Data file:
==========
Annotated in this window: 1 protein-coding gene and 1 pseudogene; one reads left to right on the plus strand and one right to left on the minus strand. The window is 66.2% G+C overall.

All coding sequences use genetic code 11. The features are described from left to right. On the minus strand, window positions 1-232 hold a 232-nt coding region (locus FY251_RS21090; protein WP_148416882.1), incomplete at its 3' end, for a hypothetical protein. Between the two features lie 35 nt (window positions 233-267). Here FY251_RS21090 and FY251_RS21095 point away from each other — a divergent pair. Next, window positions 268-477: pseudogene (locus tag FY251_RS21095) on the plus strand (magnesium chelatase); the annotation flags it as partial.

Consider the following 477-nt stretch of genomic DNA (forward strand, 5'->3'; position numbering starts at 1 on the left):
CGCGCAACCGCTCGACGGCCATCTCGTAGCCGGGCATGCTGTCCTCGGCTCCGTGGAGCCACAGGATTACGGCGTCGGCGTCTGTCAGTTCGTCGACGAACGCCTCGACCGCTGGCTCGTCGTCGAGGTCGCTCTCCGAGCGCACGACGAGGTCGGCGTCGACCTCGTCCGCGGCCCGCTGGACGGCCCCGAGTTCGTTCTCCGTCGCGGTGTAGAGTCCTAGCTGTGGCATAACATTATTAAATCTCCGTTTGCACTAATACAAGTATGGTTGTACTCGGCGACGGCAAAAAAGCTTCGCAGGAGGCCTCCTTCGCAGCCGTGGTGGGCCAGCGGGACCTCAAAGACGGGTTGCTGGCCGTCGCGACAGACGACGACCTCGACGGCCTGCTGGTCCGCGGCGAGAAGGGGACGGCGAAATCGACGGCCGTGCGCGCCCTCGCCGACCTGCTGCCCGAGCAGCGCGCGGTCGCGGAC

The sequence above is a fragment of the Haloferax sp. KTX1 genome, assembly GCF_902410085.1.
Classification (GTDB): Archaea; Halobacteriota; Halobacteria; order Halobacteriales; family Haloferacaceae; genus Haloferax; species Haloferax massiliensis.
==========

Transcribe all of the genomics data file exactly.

Annotated in this window: 1 protein-coding gene and 1 pseudogene; one reads left to right on the plus strand and one right to left on the minus strand. The window is 66.2% G+C overall.

All coding sequences use genetic code 11. The features are described from left to right. On the minus strand, window positions 1-232 hold a 232-nt coding region (locus FY251_RS21090; protein WP_148416882.1), incomplete at its 3' end, for a hypothetical protein. Between the two features lie 35 nt (window positions 233-267). Here FY251_RS21090 and FY251_RS21095 point away from each other — a divergent pair. Next, window positions 268-477: pseudogene (locus tag FY251_RS21095) on the plus strand (magnesium chelatase); the annotation flags it as partial.

Consider the following 477-nt stretch of genomic DNA (forward strand, 5'->3'; position numbering starts at 1 on the left):
CGCGCAACCGCTCGACGGCCATCTCGTAGCCGGGCATGCTGTCCTCGGCTCCGTGGAGCCACAGGATTACGGCGTCGGCGTCTGTCAGTTCGTCGACGAACGCCTCGACCGCTGGCTCGTCGTCGAGGTCGCTCTCCGAGCGCACGACGAGGTCGGCGTCGACCTCGTCCGCGGCCCGCTGGACGGCCCCGAGTTCGTTCTCCGTCGCGGTGTAGAGTCCTAGCTGTGGCATAACATTATTAAATCTCCGTTTGCACTAATACAAGTATGGTTGTACTCGGCGACGGCAAAAAAGCTTCGCAGGAGGCCTCCTTCGCAGCCGTGGTGGGCCAGCGGGACCTCAAAGACGGGTTGCTGGCCGTCGCGACAGACGACGACCTCGACGGCCTGCTGGTCCGCGGCGAGAAGGGGACGGCGAAATCGACGGCCGTGCGCGCCCTCGCCGACCTGCTGCCCGAGCAGCGCGCGGTCGCGGAC

The sequence above is a fragment of the Haloferax sp. KTX1 genome, assembly GCF_902410085.1.
Classification (GTDB): Archaea; Halobacteriota; Halobacteria; order Halobacteriales; family Haloferacaceae; genus Haloferax; species Haloferax massiliensis.